I dusted all the furniture and five knick-knacks, scrubbed toilets, countertops and sinks. But then it came time for my least favorite chore - vaccuuming. I had gone my whole adult life without ever owning one of those things just so i could avoid using it. The first couple of rooms were a bitch. The handle was so short that i had to hunch over to make contact with the floor. But then something magical happened when i accidentally dropped it - the handle got longer! Apparently there is some adjustability with these things. With the hunching behind, i continued with my vaccuming a bit more comfortably.

With the whole upstairs done, it was time to get into the corners. I saw on TV a few times that the handle can pull off, leaving you with a vaccuum tube so i gave it a try. succees. But then the damage started. When you stick a tube into dark corners where you have no view, you can suck more than just the bunnies up. That is exactly what i did. I had to stop every few seconds to pull random items out such as stuck electrical cords, curtains, wallpaper. Good thing Jonas will probably never see the damage as it is out of sight.

Next project was the stairs. It would be interesting if they could ever take a poll on the percentage of stair flyers that occur while vaccuuming stairs. Between the oversized cord, the powerful sucking of the vaccuum that decides for you which direction it will head, and the balancing act of carrying the handle in one hand an the heavy box in the other, i'd expect the rate of disaster to be high. Although i survived it this time around, not everything in the house was meant to survive.

Last room was the kitchen. Just when i got to the last corner, BAM, the vaccuum led me right into a large bottle of Gluhwein (red spiced wine). That thing shattered into a zillion pieces while the blood red liquid oozed in every direction - across to the cabinets, under the refridgerator, and through the doorway to the basement. Shit. Paper towels werent enough and i had already been yelled out for using kitchen towels to clean up messes on the floor. So instead i just stood there watching the puddle slowly inhabit much of the kitchen floor space. Finally I remembered that there were "outdoor" towels perfect for the job! I pulled the heavy wooden shutter open, unlocked the door to the backyard and grabbed the towels. The hardest part to clean was probably the stairs and cellar. It had streamed down the stairs and onto the concrete cellar floor.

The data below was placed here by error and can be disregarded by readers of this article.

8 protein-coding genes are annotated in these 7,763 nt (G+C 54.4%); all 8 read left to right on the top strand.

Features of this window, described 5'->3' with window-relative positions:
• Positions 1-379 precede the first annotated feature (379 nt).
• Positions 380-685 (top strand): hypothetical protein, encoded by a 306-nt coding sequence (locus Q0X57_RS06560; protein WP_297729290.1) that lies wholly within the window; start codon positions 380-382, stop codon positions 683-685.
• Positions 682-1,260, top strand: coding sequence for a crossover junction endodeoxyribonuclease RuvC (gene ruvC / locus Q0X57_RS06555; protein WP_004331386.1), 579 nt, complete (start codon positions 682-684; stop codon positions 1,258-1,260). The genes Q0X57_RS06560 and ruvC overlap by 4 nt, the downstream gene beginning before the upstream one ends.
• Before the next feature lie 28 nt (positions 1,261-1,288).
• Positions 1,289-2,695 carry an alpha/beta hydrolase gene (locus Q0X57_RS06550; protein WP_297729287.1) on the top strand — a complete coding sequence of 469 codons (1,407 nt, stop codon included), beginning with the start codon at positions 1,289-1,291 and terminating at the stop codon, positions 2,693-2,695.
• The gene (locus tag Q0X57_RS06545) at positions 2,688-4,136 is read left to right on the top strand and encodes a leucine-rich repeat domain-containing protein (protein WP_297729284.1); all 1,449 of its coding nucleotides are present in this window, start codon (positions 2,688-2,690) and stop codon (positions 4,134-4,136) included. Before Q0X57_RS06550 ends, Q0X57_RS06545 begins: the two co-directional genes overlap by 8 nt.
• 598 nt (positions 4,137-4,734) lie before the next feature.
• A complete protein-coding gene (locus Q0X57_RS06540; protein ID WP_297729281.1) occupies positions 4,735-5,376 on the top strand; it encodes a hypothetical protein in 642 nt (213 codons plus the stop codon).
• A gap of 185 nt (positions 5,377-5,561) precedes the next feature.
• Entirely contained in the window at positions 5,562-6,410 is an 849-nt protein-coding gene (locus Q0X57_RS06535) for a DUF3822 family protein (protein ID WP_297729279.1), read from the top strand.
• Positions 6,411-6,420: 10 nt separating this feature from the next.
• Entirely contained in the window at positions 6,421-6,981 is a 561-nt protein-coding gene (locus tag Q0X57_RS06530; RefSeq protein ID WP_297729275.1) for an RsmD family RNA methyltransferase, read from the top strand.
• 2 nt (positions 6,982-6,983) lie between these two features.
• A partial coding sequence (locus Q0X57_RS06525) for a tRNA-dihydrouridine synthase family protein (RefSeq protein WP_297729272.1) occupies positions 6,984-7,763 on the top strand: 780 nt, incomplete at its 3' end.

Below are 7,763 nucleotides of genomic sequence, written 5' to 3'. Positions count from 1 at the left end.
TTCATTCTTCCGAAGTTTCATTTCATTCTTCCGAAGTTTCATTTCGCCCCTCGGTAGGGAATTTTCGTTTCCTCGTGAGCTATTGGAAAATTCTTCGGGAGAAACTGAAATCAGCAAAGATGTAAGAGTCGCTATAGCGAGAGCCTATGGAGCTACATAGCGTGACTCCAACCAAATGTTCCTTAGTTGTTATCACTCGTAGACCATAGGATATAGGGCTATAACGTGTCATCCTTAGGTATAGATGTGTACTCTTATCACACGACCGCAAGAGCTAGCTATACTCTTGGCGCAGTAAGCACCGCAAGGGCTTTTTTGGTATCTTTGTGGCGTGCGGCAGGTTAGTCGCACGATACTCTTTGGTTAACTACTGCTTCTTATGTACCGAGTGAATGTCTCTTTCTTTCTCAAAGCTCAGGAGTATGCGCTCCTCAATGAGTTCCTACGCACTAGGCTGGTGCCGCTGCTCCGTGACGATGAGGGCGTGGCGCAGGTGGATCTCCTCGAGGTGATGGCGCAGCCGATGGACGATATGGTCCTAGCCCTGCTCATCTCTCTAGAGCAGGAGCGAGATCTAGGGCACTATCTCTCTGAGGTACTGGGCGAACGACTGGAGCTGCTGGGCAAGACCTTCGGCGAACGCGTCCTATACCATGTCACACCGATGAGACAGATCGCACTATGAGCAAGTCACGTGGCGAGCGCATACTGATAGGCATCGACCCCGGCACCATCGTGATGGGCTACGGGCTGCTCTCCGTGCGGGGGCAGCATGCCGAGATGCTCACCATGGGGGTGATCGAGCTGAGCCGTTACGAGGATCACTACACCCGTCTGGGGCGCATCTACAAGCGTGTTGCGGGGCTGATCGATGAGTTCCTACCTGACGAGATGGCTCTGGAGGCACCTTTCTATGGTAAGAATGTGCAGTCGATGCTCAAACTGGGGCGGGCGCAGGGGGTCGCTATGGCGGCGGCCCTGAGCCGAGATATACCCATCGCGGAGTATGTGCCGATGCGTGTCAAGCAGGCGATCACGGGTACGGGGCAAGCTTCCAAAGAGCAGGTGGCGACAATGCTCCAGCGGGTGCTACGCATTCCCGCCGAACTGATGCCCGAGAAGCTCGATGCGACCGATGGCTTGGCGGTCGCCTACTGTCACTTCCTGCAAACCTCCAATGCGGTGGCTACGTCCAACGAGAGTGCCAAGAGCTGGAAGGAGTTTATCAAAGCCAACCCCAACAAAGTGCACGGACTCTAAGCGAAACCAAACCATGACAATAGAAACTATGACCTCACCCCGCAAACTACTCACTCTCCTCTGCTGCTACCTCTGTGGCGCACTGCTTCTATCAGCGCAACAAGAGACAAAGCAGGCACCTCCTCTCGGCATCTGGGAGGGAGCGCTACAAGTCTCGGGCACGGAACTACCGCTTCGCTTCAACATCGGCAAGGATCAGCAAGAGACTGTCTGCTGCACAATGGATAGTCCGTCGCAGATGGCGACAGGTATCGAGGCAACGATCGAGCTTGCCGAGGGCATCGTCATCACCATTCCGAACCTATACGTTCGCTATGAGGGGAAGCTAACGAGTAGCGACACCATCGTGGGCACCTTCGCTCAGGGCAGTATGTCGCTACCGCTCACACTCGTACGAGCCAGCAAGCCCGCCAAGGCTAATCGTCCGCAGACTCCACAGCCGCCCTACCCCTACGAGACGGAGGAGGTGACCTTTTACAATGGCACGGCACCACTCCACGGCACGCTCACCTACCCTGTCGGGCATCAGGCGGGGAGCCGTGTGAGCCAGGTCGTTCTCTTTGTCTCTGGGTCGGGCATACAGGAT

Thankfully my cleanup job was enough to kill the "alcoholic" smell that permeated the house. Either that or our house guest was too polite to call me on it. I suppose Jonas will take me off house duty for a few more years before he agrees to give me another try. Or at least i hope.

On a highly tangental note, my latest race report from last Sunday's Roubaix World Cup should be posted on Cyclocross Magazine's site either today or tomorrow, so be sure to check it out!

Wednesday, January 14, 2009

Peanut Makes the News Again!

I just found out that my name is mentioned in the same article as Maarten Tjallingii, one of Holland's most famous cyclists - and recently voted Holland's Most Famous Vegetarian. As of 2009, he is racing on Lars Boom's Rabobank Team.

The article is about famous vegetarians in the pro cycling peloton.

Just in case you want to check out the article, here is the link.

And here is the paragraph from

Verder vinden we nog de namen van de Amerikaan Jonathan Boyer, de Australiƫr Alan Peiper, de Engelsman Sean Yates (dit wordt op een andere plek tegengesproken) en de Amerikaanse veldrijdster Christine Vardaros. Boyer stond bekend als een nieuwlichter. In het begin van de jaren tachtig nam hij een Zuid-Koreaanse acupuncturiste mee naar de Ronde van Frankrijk, wat voor enige opschudding zorgde in het peloton.

Have a great afternoon!

Monday, January 12, 2009

Inebriated by caffeine?